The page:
Portfolio Recommendation Without Price

I have seen people posting their portfolio without mentioning at what price they bought a stock and people commenting on their portfolio without knowing at what price they bought it. I think it is important at what price you buy as it is important as what you buy. You can buy Asian Paints at 80 P/E and then people commenting you have good company in your portfolio doesn’t really make sense to me>

1 Like

Look at it this way : As a long-term investor, once you have done the due-diligence / initial study and buy into a company at a particular price (either lumpsum or over a period of time), it becomes a part of your equity portfolio. From then on, the decision on your part as an investor will be one of the following:
i) Buy or add more if the company is doing well over a period of time or in a general mkt fall
ii) Sell if the company is not doing well, or sector doesn’t hold promise
iii) Switch to another company when you find one and the latter (newer idea) holds more promise than the one you already hold.
iv) Sell when you need the money (or in case of an emergency)

In either of these cases, the initial buy price (or even your last/average buy price) is not a determinant. So, in a sense, the buy price should not matter to you as an investor from that point on. Besides, if one is fixated with the last buy price, biases (like recency bias, sunk cost fallacy etc) may set in and hold you back in taking further decisions on your portfolio related to that company, like adding more qty if there is a general market fall (no fault of the company) or sell/switch to a better company.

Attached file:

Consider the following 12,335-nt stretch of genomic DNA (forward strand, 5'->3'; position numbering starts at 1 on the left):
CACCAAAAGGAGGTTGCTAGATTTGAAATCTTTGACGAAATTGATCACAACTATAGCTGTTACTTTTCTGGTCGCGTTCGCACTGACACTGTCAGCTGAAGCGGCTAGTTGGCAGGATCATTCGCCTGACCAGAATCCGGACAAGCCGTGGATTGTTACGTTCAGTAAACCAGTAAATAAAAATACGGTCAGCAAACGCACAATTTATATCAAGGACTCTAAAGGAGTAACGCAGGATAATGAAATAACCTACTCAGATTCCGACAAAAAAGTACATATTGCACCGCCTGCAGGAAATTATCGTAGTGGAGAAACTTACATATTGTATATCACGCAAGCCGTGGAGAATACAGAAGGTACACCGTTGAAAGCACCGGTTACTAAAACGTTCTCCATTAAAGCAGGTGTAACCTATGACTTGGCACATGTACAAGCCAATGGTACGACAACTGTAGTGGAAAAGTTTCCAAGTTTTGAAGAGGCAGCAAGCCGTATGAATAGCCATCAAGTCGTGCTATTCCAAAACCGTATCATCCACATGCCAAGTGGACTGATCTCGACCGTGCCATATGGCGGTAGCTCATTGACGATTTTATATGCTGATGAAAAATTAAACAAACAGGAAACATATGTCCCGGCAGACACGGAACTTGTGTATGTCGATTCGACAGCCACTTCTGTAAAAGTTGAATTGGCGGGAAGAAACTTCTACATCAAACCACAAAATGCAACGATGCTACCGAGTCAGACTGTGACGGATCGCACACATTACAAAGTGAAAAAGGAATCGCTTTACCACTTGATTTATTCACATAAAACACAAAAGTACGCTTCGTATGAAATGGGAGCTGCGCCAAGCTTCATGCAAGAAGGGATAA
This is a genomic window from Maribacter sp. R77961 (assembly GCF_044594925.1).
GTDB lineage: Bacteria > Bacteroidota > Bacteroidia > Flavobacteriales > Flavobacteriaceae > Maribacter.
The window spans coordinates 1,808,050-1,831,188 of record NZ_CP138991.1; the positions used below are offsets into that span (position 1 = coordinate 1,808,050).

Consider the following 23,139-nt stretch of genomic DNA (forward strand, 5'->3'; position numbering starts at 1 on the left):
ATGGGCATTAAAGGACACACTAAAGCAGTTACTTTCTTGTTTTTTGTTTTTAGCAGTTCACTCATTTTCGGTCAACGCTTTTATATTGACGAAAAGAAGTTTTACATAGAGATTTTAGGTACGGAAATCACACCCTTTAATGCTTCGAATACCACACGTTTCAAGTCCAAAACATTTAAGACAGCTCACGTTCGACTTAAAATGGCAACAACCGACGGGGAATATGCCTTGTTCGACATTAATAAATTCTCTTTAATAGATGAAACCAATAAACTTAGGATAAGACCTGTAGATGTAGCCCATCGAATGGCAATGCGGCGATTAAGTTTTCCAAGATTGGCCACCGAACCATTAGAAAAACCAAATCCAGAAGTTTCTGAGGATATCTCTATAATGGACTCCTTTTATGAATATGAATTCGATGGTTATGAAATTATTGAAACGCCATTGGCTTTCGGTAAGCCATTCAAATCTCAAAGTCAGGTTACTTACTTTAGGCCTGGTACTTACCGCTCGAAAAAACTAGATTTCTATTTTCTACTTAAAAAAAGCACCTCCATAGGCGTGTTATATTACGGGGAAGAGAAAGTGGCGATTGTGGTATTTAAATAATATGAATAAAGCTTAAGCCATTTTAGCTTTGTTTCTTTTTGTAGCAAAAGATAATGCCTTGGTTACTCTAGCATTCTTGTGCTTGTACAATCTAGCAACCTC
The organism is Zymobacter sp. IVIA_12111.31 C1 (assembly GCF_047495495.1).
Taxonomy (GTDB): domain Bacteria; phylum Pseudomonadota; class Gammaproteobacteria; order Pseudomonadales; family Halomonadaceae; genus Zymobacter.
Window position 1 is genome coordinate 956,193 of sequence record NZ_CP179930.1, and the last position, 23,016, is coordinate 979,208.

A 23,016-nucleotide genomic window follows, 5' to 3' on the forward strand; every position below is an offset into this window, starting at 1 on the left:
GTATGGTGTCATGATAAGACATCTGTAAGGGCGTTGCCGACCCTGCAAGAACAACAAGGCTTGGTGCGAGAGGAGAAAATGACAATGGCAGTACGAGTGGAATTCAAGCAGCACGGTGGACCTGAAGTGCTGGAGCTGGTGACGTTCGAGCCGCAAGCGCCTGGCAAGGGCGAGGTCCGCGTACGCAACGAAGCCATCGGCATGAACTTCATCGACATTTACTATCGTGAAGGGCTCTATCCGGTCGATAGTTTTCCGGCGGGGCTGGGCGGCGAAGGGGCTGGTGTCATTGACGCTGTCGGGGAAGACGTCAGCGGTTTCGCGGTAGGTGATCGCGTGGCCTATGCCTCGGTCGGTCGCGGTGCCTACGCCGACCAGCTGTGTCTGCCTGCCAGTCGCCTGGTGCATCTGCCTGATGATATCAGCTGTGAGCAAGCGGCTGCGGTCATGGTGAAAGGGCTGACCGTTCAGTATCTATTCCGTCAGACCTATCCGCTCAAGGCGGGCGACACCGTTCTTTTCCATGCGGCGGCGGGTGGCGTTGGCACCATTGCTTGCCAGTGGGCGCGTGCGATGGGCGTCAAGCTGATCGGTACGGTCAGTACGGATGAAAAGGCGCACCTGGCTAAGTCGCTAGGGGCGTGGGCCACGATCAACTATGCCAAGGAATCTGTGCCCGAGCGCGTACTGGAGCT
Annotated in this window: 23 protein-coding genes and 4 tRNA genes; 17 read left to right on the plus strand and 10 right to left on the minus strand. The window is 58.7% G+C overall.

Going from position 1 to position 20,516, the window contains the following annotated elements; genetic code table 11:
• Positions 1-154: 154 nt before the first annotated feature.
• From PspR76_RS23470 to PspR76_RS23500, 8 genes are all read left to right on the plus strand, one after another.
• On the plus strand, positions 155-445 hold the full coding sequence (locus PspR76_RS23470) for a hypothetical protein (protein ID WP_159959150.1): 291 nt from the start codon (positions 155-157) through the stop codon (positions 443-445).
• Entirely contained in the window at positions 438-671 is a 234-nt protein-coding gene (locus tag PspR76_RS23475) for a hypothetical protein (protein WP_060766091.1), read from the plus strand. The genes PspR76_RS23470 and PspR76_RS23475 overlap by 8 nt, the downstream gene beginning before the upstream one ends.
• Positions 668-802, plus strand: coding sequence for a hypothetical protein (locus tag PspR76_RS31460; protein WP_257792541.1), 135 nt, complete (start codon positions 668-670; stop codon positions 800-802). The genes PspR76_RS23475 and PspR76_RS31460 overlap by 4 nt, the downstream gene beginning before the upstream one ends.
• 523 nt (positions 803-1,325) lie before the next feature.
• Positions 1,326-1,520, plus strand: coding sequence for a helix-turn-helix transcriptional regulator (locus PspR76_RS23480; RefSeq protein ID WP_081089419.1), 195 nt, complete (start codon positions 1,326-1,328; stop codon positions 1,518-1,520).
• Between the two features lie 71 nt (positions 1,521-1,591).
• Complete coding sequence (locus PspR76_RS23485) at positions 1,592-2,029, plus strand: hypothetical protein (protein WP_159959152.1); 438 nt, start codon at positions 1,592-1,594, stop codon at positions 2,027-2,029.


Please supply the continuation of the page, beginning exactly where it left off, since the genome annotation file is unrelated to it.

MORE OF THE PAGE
As part of portfolio management though, some investors use either the average buy price or the current price of the scrip - to decide how much quantity they want to hold compared to overall portfolio (for ex: one may decide to limit the holding of that particular scrip to 10% of the overall portfolio).

My 2c. Hope this helps.


It depends. :slight_smile:

If you’re more on the deep value side, I.e. Classic Graham, Walter Schloss, Seth Klarman type investor then price absolutely matters and what you say makes total sense.

But new age style I.e that of Munger, and the newer Prof Bakshi etc is to simply bet on great businesses run by great managers and the price will take care of itself. (Because of second order effects, lasting growth, compounding).

So by itself, it’s neither good nor bad unless you know the investing style thoroughly well.

I personally fall into the first group so for me price is highly relevant. And by the way I’m not a fan of posting one’s portfolio online (you’re gonna be far more helpful by posting the analysis and contributing to the understanding of the business) but that’s my personal point of view.

1 Like

I believe for both style of investing whether it is value side or growth side the price is very important. The profit you make depends on the price at which you buy and price at which you sell. Even if you are growth investor if the price is already factored in growth of the company there is no point in buying it however good the company is. If you are doing investing individually you are here to beat the market then you need to buy it at the right price. Ultimately it boils down to what market cap you are buying the company and at what market cap you are selling it at is very relevant. So i feel as practice people should post the price at which they bought the stock when they post the portfolio. I believe this should be guideline for portfolio posting and recommendation at least in this forum.

1 Like